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FRI0010 Comparison with Radiographic Joint Damage in Patients with Rheumatoid Arthritis with the Continuation or Discontinuation of RAPID3 Remission during 1 Year
  1. K. Katayama1,
  2. T. Okubo1,
  3. T. Sato1,
  4. K. Kamiya1,
  5. R. Fukai2
  1. 1Orthopedic Surgery, Katayama Orthopedic Rheumatology Clinic
  2. 2Pharmacology, Seien Pharmacy, Asahikawa, Japan


Background RAPID3 (routine assessment of patient index-3) includes the three patient reported outcome measures: pain, global estimate for rheumatoid arthritis (RA), and physical function. Several reports have indicated the relationship between inhibition of radiographic joint damages (RJD) and the continuation of clinical remission. For example, disease activity score with 28 joint counts (DAS28) (1) which consists of joint and blood examination. However, little is known about whether the continuation of RAPID3 remission (which consists of patient oriented measures) is effective for the inhibition of radiographic joint damages (RJD) progression.

Objectives To compared inhibitory effect of RJD in RA patients with or without continuation of RAPID3 remission during 1 year.

Methods RJD were analyzed by using modified total sharp scoring method (mTSS) in hands and feet X-ray films of RA patients with RAPID3 remission at baseline and 1 year later.

Results RAPID3 remissions were observed in 285 (22.6%) patients out of 1262 RA patients at cross-sectional study from last year.

189 (66.3%) and 102 (35.7%) of patients satisfying RAPID3 remission also achieved DAS28-ESR and CDAI remission, respectively. From 285 patients, it was impossible to analyze X-ray film of 48 patients due to discontinuation of therapy or no baseline film. One hundred and five patients from 237 patients were not yet available for this study right now due to shortage of observation. Finally, 132 patients were available for this study. Eighty-nine patients (67.4%) achieved the continuation of RAPID3 remission during 1 year. Forty-two patients (32.6%) failed to the continuation of RAPID3 remission during 1 year. Mean baseline clinical data of patients with or without continuation of RAPID3 remission were as follows: age; 59.1 and 63.7 years (p<0.05), duration of RA; 5.4 and 8.0 years (p<0.05), DAS28-ESR; 2.15 and 2.73 (p<0.05), tender joint counts, 0.81 and 1.87 (p<0.05), swollen joint counts, 1.89 and 2.81 (p<0.05). There were no significant differences in RF, anti-CCP antibody and MMP3 between two groups. RAPID3 at 1year changed to 1.08 in the continuation group (p=0.18) and increased to 7.17 in the discontinuation group (p<0.001). There were also significant differences between the RAPID3 values at 1 year (p<0.001). DAS28-ESR and Health Assessment Questionnaire Disability Index (HAQ- DI) did not changed in the continuation group (from 2.15 to 2.06 and from 0.06 to 0.05, respectively). On the other hand, DAS28-ESR and HAQ-DI changed in the discontinuation group (from 2.73 to 3.39 and from 0.14 to 0.29, respectively). ΔDAS-ESR and ΔHAQ-DI were significantly increased in the discontinuation group compared with those in the continuation group (p<0.001). The ΔmTSS/year and structural remission rate was 0.17 and 83.1% in the continuation group, 0.41 and 71.4% in the discontinuation group, although significant differences were not observed.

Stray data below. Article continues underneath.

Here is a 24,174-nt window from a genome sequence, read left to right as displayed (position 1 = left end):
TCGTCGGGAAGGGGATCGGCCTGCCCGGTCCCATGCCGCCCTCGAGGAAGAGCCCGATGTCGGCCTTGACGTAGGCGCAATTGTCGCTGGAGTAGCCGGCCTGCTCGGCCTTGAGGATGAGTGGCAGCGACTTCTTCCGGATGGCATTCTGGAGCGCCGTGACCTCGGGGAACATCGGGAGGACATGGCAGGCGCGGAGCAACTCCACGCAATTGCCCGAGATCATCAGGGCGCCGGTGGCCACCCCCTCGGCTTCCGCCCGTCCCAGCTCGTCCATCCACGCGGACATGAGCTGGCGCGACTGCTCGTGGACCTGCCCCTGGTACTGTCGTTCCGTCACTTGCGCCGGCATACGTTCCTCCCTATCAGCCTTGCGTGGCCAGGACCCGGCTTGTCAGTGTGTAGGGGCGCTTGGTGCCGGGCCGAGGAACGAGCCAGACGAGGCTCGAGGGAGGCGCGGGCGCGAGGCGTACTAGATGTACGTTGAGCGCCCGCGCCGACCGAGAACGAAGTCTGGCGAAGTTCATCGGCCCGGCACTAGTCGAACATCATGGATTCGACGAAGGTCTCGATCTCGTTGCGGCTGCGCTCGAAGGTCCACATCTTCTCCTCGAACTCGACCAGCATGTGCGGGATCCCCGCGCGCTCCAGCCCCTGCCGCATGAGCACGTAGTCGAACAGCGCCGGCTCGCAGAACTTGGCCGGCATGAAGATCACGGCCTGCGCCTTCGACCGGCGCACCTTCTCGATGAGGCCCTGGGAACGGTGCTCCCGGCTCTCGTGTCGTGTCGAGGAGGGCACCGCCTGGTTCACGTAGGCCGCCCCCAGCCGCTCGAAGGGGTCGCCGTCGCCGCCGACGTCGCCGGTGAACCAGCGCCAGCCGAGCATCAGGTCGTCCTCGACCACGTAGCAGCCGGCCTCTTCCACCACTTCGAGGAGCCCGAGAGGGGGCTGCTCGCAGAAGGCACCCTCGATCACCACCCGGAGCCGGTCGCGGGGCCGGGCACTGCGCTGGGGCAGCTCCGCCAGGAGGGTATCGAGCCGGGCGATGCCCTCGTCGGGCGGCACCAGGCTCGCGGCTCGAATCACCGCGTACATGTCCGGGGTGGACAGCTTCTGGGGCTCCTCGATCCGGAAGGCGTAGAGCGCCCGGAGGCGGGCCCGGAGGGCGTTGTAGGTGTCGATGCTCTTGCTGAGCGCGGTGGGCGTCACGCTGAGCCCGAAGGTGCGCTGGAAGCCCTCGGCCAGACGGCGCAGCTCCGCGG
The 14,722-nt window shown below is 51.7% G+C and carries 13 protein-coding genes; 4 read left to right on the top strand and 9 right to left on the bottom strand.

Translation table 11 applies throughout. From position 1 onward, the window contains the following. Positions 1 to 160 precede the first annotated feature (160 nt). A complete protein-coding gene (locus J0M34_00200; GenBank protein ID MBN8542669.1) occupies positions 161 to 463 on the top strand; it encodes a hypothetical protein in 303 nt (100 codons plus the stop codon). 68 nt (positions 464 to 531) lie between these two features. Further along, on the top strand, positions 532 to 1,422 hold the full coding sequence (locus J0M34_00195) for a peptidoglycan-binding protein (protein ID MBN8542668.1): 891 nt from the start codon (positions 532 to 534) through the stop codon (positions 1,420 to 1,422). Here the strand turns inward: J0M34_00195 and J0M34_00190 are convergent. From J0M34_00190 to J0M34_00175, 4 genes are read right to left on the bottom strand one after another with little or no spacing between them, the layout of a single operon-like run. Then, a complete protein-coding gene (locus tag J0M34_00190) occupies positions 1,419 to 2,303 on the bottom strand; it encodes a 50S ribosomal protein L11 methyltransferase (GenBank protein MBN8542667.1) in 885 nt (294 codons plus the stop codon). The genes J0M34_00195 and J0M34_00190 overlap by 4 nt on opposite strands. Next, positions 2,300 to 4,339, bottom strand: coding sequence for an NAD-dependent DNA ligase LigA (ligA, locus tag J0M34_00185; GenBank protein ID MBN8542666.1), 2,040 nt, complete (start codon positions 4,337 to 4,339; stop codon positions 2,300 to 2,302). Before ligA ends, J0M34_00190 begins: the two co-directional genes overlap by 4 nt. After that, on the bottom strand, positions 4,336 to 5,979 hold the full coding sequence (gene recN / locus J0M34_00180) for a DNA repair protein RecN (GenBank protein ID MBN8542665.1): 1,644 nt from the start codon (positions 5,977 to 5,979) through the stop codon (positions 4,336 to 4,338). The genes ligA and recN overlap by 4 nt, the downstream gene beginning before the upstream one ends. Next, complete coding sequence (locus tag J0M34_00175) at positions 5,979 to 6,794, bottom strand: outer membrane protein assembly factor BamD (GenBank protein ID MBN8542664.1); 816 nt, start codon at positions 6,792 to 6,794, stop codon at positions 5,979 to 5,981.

Conclusions The improvement of DAS28 and HAQ-DI in RA patients with continuation of RAPID3 remission during 1 year were more effective compared with those with discontinuation of RAPID3 remission. However inhibition of RJD were not significantly different between two groups.


  1. Aletaha D and Smolen JS (2011) Arthritis rheum, 2011; 63:3702-3711

Disclosure of Interest None declared

DOI 10.1136/annrheumdis-2014-eular.2000

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